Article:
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University of Iowa News Release


July 15, 2009

UI biologist and colleagues describe new technique to assist genetic researchers

A University of Iowa biologist and researcher in the Department of Biology and Roy J. Carver Center for Genomics, and his colleagues at Harvard University and the Carver Center for Genomics, describe a new and more effective way of identifying where important RNA (Ribonucleic acid) transcripts are located on the human genome in a paper published in the June 28 online issue of the journal Nature Genetics.

The studies helped demonstrate that mutations that cause colorectal cancer were not altering the expression of novel RNA transcripts on a region of the eighth chromosome and helped show that the mutations were likely altering regulatory regions of a known cancer gene, referred to as c-Myc.

John Manak, assistant professor of biology in the UI College of Liberal Arts and Sciences, said that the new technique should help researchers to discover new genes as well as new RNA transcript isoforms for any organism, including humans, with much greater precision and with less worry of identifying false positives. Manak worked with another Iowa colleague, Harsha Doddapaneni, to employ the methodology.

"This methodology sorts through complex data generated from a genomics platform called a tiling microarray and allows researchers to get to the real genes associated with disease much faster than previously possible," said Manak. "Imagine a gumball in a jar of marbles. If you are able to identify the gumball with a high degree of accuracy, you won't wind up with a mouthful of broken teeth. You want to get to the relevant stuff and leave the rest behind."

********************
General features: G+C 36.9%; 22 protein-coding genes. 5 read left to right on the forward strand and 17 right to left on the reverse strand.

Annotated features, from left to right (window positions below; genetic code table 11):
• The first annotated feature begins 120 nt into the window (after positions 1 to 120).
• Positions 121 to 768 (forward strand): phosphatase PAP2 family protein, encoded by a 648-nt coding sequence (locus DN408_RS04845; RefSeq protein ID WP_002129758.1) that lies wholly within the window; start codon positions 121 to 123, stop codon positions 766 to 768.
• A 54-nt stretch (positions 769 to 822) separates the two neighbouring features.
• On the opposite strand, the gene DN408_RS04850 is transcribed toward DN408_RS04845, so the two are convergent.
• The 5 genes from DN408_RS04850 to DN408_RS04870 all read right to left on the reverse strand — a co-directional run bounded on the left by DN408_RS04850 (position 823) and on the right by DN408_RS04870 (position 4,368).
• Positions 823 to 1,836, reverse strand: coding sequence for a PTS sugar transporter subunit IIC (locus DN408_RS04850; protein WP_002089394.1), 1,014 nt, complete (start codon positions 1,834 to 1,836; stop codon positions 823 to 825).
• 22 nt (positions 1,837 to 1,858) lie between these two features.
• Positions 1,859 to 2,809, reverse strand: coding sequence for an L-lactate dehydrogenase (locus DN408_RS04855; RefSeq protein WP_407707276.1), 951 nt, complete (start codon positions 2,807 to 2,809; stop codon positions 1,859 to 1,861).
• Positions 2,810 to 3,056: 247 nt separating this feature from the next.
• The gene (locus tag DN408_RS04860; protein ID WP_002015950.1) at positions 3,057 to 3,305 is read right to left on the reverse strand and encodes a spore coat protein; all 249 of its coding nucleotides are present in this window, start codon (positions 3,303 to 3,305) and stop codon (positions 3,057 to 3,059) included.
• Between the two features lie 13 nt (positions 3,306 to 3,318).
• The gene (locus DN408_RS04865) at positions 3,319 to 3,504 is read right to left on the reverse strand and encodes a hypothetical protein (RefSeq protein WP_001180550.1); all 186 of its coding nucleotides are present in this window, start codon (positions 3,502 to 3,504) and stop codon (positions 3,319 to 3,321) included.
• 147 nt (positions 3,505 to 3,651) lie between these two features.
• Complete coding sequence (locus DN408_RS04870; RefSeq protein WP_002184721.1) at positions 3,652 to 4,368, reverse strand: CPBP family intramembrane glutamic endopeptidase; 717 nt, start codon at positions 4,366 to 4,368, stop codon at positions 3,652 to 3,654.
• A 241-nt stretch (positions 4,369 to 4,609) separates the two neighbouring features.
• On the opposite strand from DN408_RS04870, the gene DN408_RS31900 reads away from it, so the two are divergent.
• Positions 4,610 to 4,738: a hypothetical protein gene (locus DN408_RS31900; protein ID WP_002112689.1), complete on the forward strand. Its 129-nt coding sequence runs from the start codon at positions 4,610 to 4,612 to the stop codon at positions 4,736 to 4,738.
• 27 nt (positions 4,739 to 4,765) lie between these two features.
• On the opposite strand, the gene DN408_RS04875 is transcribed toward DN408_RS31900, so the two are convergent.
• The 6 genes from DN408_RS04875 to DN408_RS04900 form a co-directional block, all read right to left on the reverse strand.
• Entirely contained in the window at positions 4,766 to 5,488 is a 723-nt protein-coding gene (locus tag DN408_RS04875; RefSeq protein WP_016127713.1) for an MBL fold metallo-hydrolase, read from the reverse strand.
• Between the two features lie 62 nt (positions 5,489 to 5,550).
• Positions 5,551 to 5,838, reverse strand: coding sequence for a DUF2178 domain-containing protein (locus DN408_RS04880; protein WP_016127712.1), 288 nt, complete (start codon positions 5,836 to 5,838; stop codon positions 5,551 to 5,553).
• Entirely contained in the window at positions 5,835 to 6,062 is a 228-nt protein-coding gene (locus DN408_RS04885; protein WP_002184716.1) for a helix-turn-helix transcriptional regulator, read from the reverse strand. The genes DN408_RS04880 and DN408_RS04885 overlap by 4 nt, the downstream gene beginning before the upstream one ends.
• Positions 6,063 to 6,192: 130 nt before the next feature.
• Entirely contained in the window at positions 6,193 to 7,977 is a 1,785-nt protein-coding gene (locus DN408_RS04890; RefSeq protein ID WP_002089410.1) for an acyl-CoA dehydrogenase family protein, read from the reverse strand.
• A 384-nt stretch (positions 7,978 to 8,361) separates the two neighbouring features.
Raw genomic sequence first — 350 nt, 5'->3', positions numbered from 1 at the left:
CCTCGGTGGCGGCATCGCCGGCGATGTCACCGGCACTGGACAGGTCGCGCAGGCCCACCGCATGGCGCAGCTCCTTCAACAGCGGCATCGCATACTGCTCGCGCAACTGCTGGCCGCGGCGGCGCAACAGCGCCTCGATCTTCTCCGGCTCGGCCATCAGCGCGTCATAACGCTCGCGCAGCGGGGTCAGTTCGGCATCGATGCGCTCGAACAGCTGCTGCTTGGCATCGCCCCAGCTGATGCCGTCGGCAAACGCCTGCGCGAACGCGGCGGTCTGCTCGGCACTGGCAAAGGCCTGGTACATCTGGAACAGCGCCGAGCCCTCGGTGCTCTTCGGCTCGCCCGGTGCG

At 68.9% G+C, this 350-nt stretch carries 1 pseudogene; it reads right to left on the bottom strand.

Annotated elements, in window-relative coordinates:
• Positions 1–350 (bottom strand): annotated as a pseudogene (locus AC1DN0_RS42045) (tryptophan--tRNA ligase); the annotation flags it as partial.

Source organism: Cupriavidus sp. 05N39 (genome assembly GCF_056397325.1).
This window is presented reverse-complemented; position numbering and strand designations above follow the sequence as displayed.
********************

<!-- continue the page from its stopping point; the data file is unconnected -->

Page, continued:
"The technique changes the way of analyzing this type of genomic data. In the past, this technique was prone to erroneously identifying new transcripts and genes due to the fact that the technique did not have the proper internal controls. The old way of doing it provided evidence for RNA transcripts that really weren't there at all.  Using our new method, researchers can now subtract artifacts, or false data, from their results, and they will have the real data," he said.

Manak's collaborators at Harvard University found that an inherited variant located on a particular region of the eighth chromosome of the human genome (8q24) has a significant association with colorectal cancer. Manak and his fellow researchers found that the region containing the variant is not transcribed but is actually a "transcriptional enhancer" of the known cancer gene c-myc (enhancers are short regions of DNA that regulate transcription, which, in turn, is defined as the synthesis of RNA from a DNA template). That information and other data provide strong support for c-Myc being the causative gene for this type of colorectal cancer.

"Years of work are now called into question," Manak said. "Basically, any transcriptional data generated with tiling arrays, especially studies that propose large amounts of novel transcription, must be re-examined. With this new technique, we force researchers to carefully re-evaluate their old data."

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